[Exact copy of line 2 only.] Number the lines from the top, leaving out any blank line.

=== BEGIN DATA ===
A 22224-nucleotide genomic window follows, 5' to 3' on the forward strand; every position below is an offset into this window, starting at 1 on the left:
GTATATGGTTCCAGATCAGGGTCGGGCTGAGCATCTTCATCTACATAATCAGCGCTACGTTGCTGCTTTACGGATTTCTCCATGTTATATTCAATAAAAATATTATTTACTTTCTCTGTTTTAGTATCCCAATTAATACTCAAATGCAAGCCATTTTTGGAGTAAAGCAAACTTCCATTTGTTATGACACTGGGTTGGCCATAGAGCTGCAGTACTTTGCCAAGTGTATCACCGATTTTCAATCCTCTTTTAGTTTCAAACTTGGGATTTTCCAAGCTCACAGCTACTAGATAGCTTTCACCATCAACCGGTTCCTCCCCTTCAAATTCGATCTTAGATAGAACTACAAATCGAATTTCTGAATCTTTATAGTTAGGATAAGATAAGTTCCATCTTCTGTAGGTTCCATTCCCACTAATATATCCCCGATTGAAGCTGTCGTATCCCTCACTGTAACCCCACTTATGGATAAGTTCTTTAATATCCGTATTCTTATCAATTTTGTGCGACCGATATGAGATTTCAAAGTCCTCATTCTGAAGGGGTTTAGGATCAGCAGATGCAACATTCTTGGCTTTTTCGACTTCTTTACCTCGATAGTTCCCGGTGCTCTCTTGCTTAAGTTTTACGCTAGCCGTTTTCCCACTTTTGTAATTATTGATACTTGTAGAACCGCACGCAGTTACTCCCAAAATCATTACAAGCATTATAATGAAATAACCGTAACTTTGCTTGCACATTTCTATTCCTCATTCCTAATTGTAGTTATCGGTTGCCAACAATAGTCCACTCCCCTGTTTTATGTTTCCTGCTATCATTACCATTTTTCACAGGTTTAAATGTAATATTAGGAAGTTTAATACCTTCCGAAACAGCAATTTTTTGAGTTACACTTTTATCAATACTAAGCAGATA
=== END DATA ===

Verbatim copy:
GTATATGGTTCCAGATCAGGGTCGGGCTGAGCATCTTCATCTACATAATCAGCGCTACGTTGCTGCTTTACGGATTTCTCCATGTTATATTCAATAAAAATATTATTTACTTTCTCTGTTTTAGTATCCCAATTAATACTCAAATGCAAGCCATTTTTGGAGTAAAGCAAACTTCCATTTGTTATGACACTGGGTTGGCCATAGAGCTGCAGTACTTTGCCAAGTGTATCACCGATTTTCAATCCTCTTTTAGTTTCAAACTTGGGATTTTCCAAGCTCACAGCTACTAGATAGCTTTCACCATCAACCGGTTCCTCCCCTTCAAATTCGATCTTAGATAGAACTACAAATCGAATTTCTGAATCTTTATAGTTAGGATAAGATAAGTTCCATCTTCTGTAGGTTCCATTCCCACTAATATATCCCCGATTGAAGCTGTCGTATCCCTCACTGTAACCCCACTTATGGATAAGTTCTTTAATATCCGTATTCTTATCAATTTTGTGCGACCGATATGAGATTTCAAAGTCCTCATTCTGAAGGGGTTTAGGATCAGCAGATGCAACATTCTTGGCTTTTTCGACTTCTTTACCTCGATAGTTCCCGGTGCTCTCTTGCTTAAGTTTTACGCTAGCCGTTTTCCCACTTTTGTAATTATTGATACTTGTAGAACCGCACGCAGTTACTCCCAAAATCATTACAAGCATTATAATGAAATAACCGTAACTTTGCTTGCACATTTCTATTCCTCATTCCTAATTGTAGTTATCGGTTGCCAACAATAGTCCACTCCCCTGTTTTATGTTTCCTGCTATCATTACCATTTTTCACAGGTTTAAATGTAATATTAGGAAGTTTAATACCTTCCGAAACAGCAATTTTTTGAGTTACACTTTTATCAATACTAAGCAGATA